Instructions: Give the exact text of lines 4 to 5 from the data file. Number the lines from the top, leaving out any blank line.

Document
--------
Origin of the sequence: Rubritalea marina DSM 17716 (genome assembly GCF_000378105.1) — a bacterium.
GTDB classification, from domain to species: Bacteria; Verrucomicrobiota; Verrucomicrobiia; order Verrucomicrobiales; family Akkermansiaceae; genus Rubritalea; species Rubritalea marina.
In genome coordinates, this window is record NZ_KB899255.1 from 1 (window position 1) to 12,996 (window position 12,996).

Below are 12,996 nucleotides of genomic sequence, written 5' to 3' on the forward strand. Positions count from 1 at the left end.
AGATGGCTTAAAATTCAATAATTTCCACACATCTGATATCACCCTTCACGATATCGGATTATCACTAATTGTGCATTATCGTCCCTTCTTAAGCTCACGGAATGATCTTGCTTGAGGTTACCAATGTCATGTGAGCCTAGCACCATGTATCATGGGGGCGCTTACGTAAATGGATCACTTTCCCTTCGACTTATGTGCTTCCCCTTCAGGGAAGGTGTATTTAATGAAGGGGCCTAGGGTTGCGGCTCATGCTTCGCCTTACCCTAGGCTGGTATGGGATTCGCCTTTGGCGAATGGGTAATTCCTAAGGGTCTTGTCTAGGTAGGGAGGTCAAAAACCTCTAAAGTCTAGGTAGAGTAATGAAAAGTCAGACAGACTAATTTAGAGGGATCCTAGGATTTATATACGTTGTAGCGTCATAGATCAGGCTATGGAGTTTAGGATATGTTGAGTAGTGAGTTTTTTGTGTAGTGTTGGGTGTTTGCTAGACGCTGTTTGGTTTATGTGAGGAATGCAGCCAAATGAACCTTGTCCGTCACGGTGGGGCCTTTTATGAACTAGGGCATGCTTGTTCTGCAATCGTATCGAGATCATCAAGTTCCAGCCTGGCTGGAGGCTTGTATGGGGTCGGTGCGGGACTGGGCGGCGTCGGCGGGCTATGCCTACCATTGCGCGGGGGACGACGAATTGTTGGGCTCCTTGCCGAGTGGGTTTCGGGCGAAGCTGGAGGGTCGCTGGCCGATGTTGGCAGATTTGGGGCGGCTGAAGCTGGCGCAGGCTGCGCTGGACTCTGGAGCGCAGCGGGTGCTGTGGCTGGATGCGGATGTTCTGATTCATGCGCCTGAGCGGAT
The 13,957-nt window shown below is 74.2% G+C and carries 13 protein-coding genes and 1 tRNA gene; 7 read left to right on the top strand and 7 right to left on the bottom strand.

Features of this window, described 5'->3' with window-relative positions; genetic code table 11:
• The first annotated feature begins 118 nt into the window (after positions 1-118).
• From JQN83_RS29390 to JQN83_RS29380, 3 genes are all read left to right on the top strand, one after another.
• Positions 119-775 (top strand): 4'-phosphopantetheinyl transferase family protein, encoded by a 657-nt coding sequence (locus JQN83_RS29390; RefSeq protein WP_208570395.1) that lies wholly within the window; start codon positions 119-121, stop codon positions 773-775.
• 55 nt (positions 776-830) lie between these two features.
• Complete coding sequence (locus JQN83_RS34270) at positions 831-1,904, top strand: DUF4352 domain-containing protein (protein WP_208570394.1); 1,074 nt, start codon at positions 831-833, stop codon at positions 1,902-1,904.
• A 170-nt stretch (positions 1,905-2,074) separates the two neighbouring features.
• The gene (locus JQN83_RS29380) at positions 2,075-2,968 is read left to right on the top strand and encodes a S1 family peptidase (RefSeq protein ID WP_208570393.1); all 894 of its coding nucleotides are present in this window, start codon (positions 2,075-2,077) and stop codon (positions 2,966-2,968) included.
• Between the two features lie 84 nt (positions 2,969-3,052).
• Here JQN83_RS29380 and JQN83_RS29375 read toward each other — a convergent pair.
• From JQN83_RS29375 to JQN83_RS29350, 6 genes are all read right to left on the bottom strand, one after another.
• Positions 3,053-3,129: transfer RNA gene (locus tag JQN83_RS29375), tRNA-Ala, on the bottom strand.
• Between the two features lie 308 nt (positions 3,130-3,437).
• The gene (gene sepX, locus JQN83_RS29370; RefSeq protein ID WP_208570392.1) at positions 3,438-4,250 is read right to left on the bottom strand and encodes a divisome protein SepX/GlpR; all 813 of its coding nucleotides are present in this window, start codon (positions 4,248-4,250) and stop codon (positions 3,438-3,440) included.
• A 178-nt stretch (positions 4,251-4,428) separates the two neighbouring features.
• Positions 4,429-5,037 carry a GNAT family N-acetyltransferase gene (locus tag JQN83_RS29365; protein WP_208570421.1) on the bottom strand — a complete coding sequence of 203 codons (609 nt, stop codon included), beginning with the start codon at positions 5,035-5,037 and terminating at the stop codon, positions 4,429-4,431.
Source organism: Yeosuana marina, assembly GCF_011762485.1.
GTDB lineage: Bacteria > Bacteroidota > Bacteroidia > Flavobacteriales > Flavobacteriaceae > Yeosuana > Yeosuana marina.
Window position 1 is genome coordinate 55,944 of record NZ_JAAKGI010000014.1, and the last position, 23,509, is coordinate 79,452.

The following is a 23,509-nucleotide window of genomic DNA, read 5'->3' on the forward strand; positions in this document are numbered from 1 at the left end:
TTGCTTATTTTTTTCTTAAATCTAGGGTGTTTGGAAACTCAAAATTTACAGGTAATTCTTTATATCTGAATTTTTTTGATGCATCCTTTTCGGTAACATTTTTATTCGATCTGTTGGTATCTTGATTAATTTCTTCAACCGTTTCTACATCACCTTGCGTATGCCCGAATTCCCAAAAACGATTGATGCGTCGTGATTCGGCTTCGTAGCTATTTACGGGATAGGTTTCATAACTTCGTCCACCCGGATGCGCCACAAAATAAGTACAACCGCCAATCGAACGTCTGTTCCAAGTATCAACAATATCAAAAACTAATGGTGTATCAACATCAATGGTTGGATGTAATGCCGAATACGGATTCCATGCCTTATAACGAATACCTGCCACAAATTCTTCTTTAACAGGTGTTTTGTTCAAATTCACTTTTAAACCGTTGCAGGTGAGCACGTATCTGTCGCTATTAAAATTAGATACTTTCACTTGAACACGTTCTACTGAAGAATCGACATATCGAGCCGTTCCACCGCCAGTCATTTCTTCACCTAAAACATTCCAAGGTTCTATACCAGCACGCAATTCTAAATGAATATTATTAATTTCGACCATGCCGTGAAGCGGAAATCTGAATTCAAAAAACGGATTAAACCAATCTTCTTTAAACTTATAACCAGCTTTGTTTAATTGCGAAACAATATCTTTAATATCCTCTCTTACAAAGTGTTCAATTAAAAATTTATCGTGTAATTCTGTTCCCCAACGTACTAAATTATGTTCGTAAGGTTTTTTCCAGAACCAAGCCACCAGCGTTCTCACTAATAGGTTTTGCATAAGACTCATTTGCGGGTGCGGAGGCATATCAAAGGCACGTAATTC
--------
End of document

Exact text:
Below are 12,996 nucleotides of genomic sequence, written 5' to 3' on the forward strand. Positions count from 1 at the left end.
AGATGGCTTAAAATTCAATAATTTCCACACATCTGATATCACCCTTCACGATATCGGATTATCACTAATTGTGCATTATCGTCCCTTCTTAAGCTCACGGAATGATCTTGCTTGAGGTTACCAATGTCATGTGAGCCTAGCACCATGTATCATGGGGGCGCTTACGTAAATGGATCACTTTCCCTTCGACTTATGTGCTTCCCCTTCAGGGAAGGTGTATTTAATGAAGGGGCCTAGGGTTGCGGCTCATGCTTCGCCTTACCCTAGGCTGGTATGGGATTCGCCTTTGGCGAATGGGTAATTCCTAAGGGTCTTGTCTAGGTAGGGAGGTCAAAAACCTCTAAAGTCTAGGTAGAGTAATGAAAAGTCAGACAGACTAATTTAGAGGGATCCTAGGATTTATATACGTTGTAGCGTCATAGATCAGGCTATGGAGTTTAGGATATGTTGAGTAGTGAGTTTTTTGTGTAGTGTTGGGTGTTTGCTAGACGCTGTTTGGTTTATGTGAGGAATGCAGCCAAATGAACCTTGTCCGTCACGGTGGGGCCTTTTATGAACTAGGGCATGCTTGTTCTGCAATCGTATCGAGATCATCAAGTTCCAGCCTGGCTGGAGGCTTGTATGGGGTCGGTGCGGGACTGGGCGGCGTCGGCGGGCTATGCCTACCATTGCGCGGGGGACGACGAATTGTTGGGCTCCTTGCCGAGTGGGTTTCGGGCGAAGCTGGAGGGTCGCTGGCCGATGTTGGCAGATTTGGGGCGGCTGAAGCTGGCGCAGGCTGCGCTGGACTCTGGAGCGCAGCGGGTGCTGTGGCTGGATGCGGATGTTCTGATTCATGCGCCTGAGCGGAT